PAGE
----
They stink. They steal chickens. They eat their young. And their religion is based on the reverent storage of earwax, fingernail clippings, toenail clippings, and snot.
They are almost universally considered vermin and almost universally not considered human-like in the way that, on Discworld, trolls, dwarves, vampires and various other species are considered human-like. Or, at least, in the eyes of the law, are considered equal to humans.
Goblins can be enslaved with impunity. And killed with impunity.
If this sounds familiar in human history — and modern-day headlines — that’s Terry Pratchett’s point.
(According to the International Labour Organization and other agencies, there are more slaves in the world today than ever before — anywhere from 12 million to 27 million.)
In the newly published “Snuff,” the 39th novel in his Discworld series, Pratchett eloquently rages against racism and slavery.
Which is to say that he ridicules those who mindlessly protect and exploit slavery; he skewers those who put on airs and look down their noses at those they identify as their inferiors; he explodes the myths and woolly thinking behind such arrogance; he undercuts its foundations by highlighting the humanity — yes, humanity really is the best word — of those being exploited and down-trodden.
And, as he has done over the past three decades in confronting various real-world topics in his fictional universe, Pratchett does all this with great humor. He prompts laughter at the blindness of the enslavers, at the obtuseness of society and its leaders.
But make no mistake: He’s raging against the injustice.
His desire to take on social issues in a more direct way has seemed evident in his books since it became publically known four years ago that Pratchett is suffering from early-onset Alzheimer’s disease.
He no longer wants to make gentle fun at stupid humanity. His satire has become much more pointed, and it’s only the densest of readers who won’t squirm a bit when Pratchett’s barbs hit close to home.
In his young adult Discworld novel, “I Shall Wear Midnight,” published a year ago, Pratchett writes in the opening pages of a 13-year-old pregnant girl who is beaten so badly by her father than she loses the baby. He writes of how the soldiers of the thoughtless new Baron come with shovels to destroy the home mound of a race of quirky but violent tiny men. And he writes of Tiffany Aching, a 16-year-old witch who is being stalked by the Cunning Man, an eyeless, body-less presence of evil.
And that — may I remind you? — is in a young adult novel.
In “Snuff,” the mindless cruelty of a society that embraces racism and slavery is put to use by the greedy, who are bad enough in Pratchett’s opinion. But, even more, it is exploited by a dead-eyed killer named Stratford who, like the Cunning Man, is a quintessence of wickedness in the world.
Yet, even as Pratchett is swinging his literary axe at racism, slavery and evil itself, he also uses “Snuff” as a kind of ode of childhood and to the relationship of a father and son.
Sam Vimes — who, despite his low birth, holds the titles of Commander of the Ankh-Morpork watch (police force), Duke of Ankh and Blackboard Monitor — spends the novel investigating a goblin murder and ferreting out the much deeper corruption of those behind the killing.
That is, when he isn’t wandering around the countryside of his wife’s family estate as his six-year-old son Sam Jr. studies the wonderful complexities and nuances of poo.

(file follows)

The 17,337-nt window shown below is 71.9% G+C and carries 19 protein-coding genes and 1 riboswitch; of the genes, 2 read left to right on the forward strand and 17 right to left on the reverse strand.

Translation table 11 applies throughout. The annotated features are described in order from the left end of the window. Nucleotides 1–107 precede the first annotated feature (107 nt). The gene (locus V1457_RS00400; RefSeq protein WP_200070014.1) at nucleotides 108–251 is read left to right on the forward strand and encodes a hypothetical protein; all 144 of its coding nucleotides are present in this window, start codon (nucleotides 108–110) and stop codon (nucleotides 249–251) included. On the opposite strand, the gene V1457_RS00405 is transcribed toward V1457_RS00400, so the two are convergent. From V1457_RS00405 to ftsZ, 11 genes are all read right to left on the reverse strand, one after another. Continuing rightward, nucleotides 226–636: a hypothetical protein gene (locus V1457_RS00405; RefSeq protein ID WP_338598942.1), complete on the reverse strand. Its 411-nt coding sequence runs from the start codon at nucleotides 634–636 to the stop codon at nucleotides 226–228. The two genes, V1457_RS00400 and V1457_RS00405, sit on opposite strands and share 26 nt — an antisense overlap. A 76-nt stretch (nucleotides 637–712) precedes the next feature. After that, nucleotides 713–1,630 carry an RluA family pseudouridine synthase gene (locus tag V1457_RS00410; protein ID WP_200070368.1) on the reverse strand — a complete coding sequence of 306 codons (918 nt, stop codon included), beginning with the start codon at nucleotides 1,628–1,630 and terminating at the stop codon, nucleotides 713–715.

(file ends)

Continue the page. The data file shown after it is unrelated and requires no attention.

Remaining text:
The book, at its heart, contrasts the innocence and openness of Sam with the blindness, greediness and ill-will (or at least lazy thinking) of adults as a group.
Sam and Sam Jr. visit the house of a writer in the neighborhood. A few moments after arriving, Sam notices that a young female goblin is also there.
He looked round into the worried face and prognathous jaw of the goblin called Tears of the Mushrooms.
Instinctively he looked at Young Sam, and suddenly the biggest raisin in his cake of apprehension was: what will Young Sam do? How many books has he read? [Vimes and his wife] haven’t told him nasty tales about goblins, have they, or read him too many of those innocent, colorful fairytale books which contained nightmares ready to leap out and some needless fear that would cause trouble one day?
And what Young Sam did was march across the floor, stop dead in front of the girl and say, “I know a lot about poo. It’s very interesting.”…
Then Young Sam said, “I wish I had big hands like you. What’s your name?”
In that clipped way Vimes was learning to recognize, the goblin girl said, “I am the Tears of the Mushroom.”
Instantly Young Sam threw his arms around as much of her as he could encompass and shouted, “Mushrooms shouldn’t cry!”
Later, Sam learns to his amazement and intense enjoyment that, with her large hands, Tears of the Mushrooms is able to play sweet, soulful music on the writer’s harp.
Even Young Sam was transfixed, standing there with his little mouth open, while the music rushed in and, for a moment upon the world, lifted all hearts and forgave all sins — not having its work cut out in the case of Young Sam, a part of Vimes managed to reflect, but doing a sterling and heavyweight job on this father. And when the music stopped Young Sam said, “More!” and that went for his parents, too….
Wordlessly, Young Sam walked over to her and cuddled her leg. The goblin girl looked panicky and Vimes said, “Don’t worry, he just wants to show that he loves you.”
For Pratchett, the world is filled with stupidity — the stupidity of the thoughtless and the stupidity of the acquisitive. And, for Pratchett, evil stalks the world requiring courage and heroism.
But love conquers all. Especially the love of a child.
Patrick T. Reardon